Students Enjoy an Antique Christmas
Junior Assisi Scholars explored Christmas traditions of the Victorian Age through the American 1950s at the Taft Museum’s Antique Christmas exhibit. Feather trees, blown glass, spun cotton ornaments, and toys of the Victorian era filled the museum. The history of the time period was evident in the transportation themed ornaments and décor that decorated many trees—zeppelins, hot-air balloons, and reindeer-drawn wagons dominated the turn- of- the century displays. These very expensive ornaments were only available to the wealthy of the time. From the 1920s through the 1950s, the emergence of plastics and inexpensive paper ornaments revealed how Christmas decorations were brought to the masses. The tour guides explained the history of the era in relation to the design, materials, and subject matter of the displays. Junior Assisi Scholar, Anna Perry said, “The house itself was absolutely stunning, and I felt I was able to learn a lot from our tour guide. It was interesting to learn about how Christmas customs we know today differ from those from the early 1900s. I had a lot of fun learning about how mere ornaments could imply one’s social class. It was, of course, fun to be with my friends.”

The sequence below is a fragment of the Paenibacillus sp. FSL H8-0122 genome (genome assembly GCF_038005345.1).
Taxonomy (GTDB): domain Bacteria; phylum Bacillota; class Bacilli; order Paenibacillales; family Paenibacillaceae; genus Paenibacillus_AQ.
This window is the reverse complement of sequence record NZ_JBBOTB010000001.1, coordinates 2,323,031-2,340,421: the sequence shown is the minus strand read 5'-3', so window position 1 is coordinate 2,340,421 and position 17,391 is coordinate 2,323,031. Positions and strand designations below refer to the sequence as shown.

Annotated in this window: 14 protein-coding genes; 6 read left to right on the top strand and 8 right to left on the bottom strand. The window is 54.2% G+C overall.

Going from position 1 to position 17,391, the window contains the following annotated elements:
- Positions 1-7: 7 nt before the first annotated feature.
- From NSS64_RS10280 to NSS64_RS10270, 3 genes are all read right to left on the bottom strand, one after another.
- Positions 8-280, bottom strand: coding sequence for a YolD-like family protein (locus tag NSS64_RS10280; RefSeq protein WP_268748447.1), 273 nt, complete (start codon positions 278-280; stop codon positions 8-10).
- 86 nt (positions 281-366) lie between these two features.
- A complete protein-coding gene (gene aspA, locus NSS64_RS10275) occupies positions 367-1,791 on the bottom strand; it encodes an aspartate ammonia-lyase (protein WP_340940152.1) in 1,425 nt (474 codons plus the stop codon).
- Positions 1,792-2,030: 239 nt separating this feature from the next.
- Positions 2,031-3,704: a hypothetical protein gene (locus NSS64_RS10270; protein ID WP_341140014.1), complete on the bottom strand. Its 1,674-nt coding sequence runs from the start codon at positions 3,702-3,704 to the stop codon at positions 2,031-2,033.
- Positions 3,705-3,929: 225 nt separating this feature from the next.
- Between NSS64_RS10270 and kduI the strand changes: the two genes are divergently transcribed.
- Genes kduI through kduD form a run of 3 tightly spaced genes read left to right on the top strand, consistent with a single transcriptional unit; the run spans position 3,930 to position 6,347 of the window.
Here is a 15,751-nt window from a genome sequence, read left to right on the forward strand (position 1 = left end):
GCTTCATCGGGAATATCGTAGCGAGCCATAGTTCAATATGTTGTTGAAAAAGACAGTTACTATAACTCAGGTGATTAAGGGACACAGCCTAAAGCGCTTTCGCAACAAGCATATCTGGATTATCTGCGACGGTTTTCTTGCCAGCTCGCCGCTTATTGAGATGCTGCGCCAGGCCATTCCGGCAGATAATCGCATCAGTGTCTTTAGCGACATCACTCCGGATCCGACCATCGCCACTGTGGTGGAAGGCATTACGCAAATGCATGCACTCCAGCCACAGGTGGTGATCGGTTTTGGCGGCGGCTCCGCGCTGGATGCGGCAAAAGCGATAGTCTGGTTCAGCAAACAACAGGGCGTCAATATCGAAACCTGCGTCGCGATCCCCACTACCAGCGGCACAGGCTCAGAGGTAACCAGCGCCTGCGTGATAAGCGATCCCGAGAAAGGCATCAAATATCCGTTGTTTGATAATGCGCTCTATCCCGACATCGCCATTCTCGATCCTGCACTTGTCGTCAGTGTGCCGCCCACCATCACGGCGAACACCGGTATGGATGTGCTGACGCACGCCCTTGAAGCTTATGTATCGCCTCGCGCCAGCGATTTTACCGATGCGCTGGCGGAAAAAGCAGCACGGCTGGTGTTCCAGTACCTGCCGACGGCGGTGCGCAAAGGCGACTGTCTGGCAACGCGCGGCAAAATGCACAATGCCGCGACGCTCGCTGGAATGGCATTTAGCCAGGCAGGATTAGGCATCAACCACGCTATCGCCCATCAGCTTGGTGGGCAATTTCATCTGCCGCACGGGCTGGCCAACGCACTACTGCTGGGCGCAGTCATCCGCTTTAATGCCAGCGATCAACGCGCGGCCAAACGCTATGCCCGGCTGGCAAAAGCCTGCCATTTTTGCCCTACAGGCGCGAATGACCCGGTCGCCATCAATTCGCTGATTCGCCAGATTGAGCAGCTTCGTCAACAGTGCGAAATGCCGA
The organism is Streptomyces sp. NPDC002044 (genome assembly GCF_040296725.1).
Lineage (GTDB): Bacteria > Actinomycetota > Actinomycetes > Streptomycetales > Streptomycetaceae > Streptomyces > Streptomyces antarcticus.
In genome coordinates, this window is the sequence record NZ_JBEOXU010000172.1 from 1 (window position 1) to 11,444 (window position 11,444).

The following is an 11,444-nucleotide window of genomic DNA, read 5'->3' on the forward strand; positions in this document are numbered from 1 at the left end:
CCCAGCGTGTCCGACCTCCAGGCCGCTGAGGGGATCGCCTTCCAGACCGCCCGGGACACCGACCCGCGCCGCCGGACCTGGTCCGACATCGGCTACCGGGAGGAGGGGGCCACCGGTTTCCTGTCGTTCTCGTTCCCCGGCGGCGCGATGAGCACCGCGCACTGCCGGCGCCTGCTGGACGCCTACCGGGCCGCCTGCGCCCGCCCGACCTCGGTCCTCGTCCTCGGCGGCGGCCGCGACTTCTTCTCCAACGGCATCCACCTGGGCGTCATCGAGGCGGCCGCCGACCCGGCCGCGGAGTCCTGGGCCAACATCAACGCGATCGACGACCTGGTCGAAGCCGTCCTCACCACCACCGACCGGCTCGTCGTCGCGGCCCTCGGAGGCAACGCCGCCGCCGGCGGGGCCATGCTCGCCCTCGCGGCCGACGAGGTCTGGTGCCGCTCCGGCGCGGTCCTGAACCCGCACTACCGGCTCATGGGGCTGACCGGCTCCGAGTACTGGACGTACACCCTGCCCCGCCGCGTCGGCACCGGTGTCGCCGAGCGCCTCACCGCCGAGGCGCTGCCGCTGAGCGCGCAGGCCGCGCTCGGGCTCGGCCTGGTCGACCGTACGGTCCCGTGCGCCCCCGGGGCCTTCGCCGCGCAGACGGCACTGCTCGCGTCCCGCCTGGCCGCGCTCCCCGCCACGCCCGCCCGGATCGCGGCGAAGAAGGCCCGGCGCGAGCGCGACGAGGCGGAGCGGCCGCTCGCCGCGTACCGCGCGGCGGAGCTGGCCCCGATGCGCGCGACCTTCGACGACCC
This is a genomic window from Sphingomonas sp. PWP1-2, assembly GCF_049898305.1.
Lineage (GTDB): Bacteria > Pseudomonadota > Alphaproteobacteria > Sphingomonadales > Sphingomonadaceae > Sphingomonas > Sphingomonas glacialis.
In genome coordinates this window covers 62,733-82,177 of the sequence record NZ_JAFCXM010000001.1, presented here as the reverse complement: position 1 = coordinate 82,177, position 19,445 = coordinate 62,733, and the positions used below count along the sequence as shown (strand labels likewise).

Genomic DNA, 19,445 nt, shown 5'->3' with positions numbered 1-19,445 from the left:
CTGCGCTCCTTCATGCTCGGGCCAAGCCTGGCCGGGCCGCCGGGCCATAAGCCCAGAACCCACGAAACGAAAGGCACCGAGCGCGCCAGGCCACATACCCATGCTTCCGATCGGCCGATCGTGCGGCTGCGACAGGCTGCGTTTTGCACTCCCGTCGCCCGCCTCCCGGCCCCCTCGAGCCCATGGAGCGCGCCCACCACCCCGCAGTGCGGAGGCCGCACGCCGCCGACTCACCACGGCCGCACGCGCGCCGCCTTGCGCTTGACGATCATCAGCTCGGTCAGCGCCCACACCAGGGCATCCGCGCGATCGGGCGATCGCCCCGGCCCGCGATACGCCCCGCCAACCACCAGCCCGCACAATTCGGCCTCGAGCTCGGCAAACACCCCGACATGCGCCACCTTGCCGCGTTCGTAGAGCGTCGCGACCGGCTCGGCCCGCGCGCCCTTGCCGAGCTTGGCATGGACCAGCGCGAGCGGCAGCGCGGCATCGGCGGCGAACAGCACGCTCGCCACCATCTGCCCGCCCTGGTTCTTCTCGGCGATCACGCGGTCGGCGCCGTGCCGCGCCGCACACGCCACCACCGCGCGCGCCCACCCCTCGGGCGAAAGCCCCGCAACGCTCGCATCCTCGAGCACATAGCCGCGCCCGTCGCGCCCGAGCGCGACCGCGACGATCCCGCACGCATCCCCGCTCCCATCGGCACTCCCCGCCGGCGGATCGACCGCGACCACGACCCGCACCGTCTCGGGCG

In addition to the Antique Christmas exhibit, the students learned about the history of the Taft museum and its owners who were financial, political, and social notables of Cincinnati. Housed in this grand home on Pike Street, the students viewed the works of many great artists—Rembrandt, Duveneck, Turner, and Goya. The Taft also houses exquisite Chinese porcelains. Supporting the information provided by the docents were Roger Bacon experts in history, art, and culture— Ms. Betsy Moore, Mrs. Kelly Reinbach, and Dr. Deborah Luebbe.